Expect your new bundle of fur to be destructive until it is taught otherwise. Anticipate this by utilizing baby gates to block off areas of the house. Don’t leave anything you don’t want chewed on the ground or in reach. Invest in a good crate and crate train, especially in the beginning. This will make house training go more smoothly and give your puppy a ‘den’ or safe place that he or she will feel comfortable in. Remove anything that could be harmful or toxic, including access to the trash, plants, and the kitchen cupboards or pantry. This will decrease the likelihood of an emergency trip to the vet.

Get Pet Insurance
Veterinary care is expensive. The annual cost per household for veterinary care has increase about 47% in the last decade. Veterinarians are faced with staggering student loans and lower salaries than other advanced-degree professions, such as dentistry and law, which puts pressure on them to raise fees. Pet insurance can multiple your spending power, allowing you access to the most advance medical care, especially in an emergency situation. People with pet insurance are more willing to spend the money needed for their pet’s care if this cost is covered by pet health insurance.

Keep Your Pet Healthy
A healthy pet will end up costing you less. Invest in quality food, regular preventative veterinary exams, and vaccinations. An ounce of prevention is definitely worth a pound of cure! Keep your pet at a healthy weight. Obesity can cause a slew of health problems in dogs, just like in people, many of which can be costly to treat.

Being prepared and educated is the key to not facing sticker shock when Fido enters your family. Undoubtedly, owning a dog will be a journey that will enrich your life in many ways; being able to afford to provide for them is crucial for a successful lasting partnership.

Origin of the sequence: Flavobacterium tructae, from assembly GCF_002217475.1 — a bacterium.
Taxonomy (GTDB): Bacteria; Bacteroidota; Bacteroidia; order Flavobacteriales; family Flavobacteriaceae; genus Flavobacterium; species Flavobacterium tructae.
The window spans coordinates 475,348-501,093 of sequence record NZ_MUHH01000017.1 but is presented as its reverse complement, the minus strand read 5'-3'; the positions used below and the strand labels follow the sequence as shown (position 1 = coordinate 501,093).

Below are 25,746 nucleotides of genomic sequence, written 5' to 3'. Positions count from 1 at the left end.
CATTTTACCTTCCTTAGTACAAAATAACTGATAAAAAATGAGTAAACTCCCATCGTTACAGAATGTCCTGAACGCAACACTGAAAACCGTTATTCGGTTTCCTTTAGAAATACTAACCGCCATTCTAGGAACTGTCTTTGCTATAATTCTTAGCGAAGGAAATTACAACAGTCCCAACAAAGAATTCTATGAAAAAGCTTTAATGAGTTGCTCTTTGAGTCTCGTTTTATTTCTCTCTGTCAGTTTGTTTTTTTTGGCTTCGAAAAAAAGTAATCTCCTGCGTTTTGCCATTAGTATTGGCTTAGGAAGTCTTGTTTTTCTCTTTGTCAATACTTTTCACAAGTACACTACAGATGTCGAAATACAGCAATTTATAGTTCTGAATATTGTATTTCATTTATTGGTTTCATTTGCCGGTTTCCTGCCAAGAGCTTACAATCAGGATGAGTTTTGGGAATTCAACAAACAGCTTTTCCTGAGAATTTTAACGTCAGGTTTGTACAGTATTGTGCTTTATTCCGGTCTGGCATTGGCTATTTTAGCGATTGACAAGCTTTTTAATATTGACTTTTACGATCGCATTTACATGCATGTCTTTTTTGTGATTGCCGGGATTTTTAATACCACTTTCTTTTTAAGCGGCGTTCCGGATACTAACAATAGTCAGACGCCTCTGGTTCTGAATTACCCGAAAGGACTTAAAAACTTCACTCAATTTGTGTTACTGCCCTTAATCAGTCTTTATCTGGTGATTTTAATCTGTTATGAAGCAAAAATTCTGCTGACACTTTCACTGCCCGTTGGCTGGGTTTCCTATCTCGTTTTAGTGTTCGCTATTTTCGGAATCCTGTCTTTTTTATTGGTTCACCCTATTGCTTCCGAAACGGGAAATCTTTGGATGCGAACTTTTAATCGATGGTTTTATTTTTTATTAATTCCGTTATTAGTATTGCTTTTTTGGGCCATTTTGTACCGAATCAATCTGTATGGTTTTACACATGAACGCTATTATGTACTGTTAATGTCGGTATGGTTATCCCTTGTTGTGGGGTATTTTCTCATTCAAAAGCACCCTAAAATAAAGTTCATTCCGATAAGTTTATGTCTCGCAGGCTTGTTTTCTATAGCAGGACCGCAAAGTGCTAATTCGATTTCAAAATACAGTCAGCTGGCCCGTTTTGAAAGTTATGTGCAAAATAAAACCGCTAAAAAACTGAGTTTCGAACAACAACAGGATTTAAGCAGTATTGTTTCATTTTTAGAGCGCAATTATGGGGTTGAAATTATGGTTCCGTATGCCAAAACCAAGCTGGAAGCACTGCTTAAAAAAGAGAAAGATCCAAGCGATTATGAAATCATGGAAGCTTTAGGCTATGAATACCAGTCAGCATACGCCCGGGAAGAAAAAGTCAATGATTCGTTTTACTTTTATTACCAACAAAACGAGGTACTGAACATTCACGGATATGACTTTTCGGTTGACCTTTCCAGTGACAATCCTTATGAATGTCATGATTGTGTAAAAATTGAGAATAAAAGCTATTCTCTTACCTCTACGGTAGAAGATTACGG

For more information about pet health or to learn more about pet insurance, visit Pets Best Insurance.

Exciting news from Pets Best Insurance!

Posted on: March 13th, 2012 by

A woman holds a dog with dog insurance.

By: H.M.
For Pets Best Insurance

Pets Best Insurance has had some exciting things going on lately and to announce the big news, the pet insurance provider hosted a cocktail party at the Western Veterinary Conference in Las Vegas last month!

We had a great turnout, with over 200 industry professionals enjoying our hosted bar and delectable appetizers, just before the grand announcement was made.

If you weren’t able to join us for our cocktail party and “big news” unveiling, don’t worry! Here are some of the exciting highlights you may have missed.

1. Pets Best Insurance announced our new underwriter, Independence American Insurance Company.

2. We also announced that we will be unveiling even more plans with annual deductibles and limits, as well as a wide variety of deductible and co-pay options. This will allow customers more options when it comes to selecting the best pet health insurance coverage for their pet and their budget.

3. Vice President of Marketing, Chris Middleton also announced that we will be launching a cancer only plan, an accident only plan and specialized feline only plans in spring or summer 2012.

4. And last but not least, as you’re probably aware, some dog and cat insurance companies are now offering a “free” 30 day trial. We looked into offering a similar program at Pets Best Insurance, but found there were actually some issues surrounding giving insurance away for free. So instead, we’ve decided to launch a vet program that will provide even more value to pet owners than a free trial.